In the introduction to a piece Terry Pratchett wrote at the end of 2000, looking at how close real life was tacking to the vision of the seminal science fiction classic 2001: A Space Odyssey, the author reveals that at that point in his career he was “the guy to talk to about sci-fi”, the author every journalist approached for a 12-second soundbite on everything from the possibility of life on Mars having ever existed to the potential for life on Earth coming to an end.
This, despite the fact that Pratchett isn’t a science-fiction writer, but a fantasy one.
Fast forward 14 years and Pratchett is the go-to guy for an altogether more sobering set of topics: dying, assisted or otherwise. And this, despite the fact that Terry Pratchett is most certainly not dead.
Pratchett was some years ago diagnosed with a vicious form of early-onset Alzheimer’s, which is something he discusses at length in many of the pieces assembled in A Slip of the Keyboard, which is a wonderful collection of his non-fiction.
Pratchett cuts an affable figure both in print and real life – whether he’s turning up for a convention devoted to his phenomenally successful Discworld comic fantasy series, or attending a TV panel debate on dignity in dying, he’s never without his black hat and neatly trimmed white beard.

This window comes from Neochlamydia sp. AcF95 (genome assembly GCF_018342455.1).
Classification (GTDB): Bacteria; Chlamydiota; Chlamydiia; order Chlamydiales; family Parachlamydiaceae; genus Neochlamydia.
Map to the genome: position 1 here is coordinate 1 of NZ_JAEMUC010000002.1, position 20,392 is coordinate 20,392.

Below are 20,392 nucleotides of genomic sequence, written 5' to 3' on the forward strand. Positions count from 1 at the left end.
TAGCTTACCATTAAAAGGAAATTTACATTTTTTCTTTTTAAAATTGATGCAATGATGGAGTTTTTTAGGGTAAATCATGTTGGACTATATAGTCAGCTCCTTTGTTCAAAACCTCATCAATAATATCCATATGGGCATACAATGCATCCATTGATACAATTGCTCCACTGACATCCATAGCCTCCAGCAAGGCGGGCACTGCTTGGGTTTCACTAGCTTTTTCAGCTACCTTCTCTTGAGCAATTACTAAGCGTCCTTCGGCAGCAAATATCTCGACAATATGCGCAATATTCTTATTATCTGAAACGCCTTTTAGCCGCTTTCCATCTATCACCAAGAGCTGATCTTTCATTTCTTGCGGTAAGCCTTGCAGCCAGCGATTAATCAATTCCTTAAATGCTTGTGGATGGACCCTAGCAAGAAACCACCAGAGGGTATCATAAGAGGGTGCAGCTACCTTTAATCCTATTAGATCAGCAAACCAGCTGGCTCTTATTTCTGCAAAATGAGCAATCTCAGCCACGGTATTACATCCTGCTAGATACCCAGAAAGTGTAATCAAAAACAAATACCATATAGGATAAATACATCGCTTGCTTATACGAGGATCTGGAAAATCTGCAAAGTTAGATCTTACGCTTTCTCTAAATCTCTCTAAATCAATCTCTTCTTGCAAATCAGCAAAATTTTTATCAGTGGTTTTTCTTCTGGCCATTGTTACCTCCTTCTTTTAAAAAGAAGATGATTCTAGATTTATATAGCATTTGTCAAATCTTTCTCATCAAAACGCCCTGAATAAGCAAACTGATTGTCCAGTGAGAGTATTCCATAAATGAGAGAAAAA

It’s wrong, though, to mistake his popular image for the be-all and end-all of the man himself, who emerges as, yes, likeable but also complex and angry. Pratchett’s collaborator and friend Neil Gaiman puts it best in his introduction to the book, when he riffs on someone once describing Pratchett as “a jolly elf” to portray his friend instead as a writer fuelled by anger.
Indeed, it is the essays, articles and journalism collected under the heading “Days of Rage” which really open up Pratchett’s character. A vocal proponent for a change in the assisted dying laws, yes, but also commentary on NHS funding (he was refused a £2.50 Alzheimer’s drug because he was too young) and the plight of the orang-utans.
That isn’t to say that there isn’t a lot of fun in this book – it includes after-dinner speeches he can’t remember if he actually made, not because of the Alzheimer’s, but because of the late hour and the drink.
But the shadow cast over Pratchett is not only from his prodigious hat-brim now, but also his illness. Gaiman’s introduction reads like a eulogy for a friend not-quite gone, and a reminder of what the world of literature will lose when Terry Pratchett eventually ceases raging.Reuse content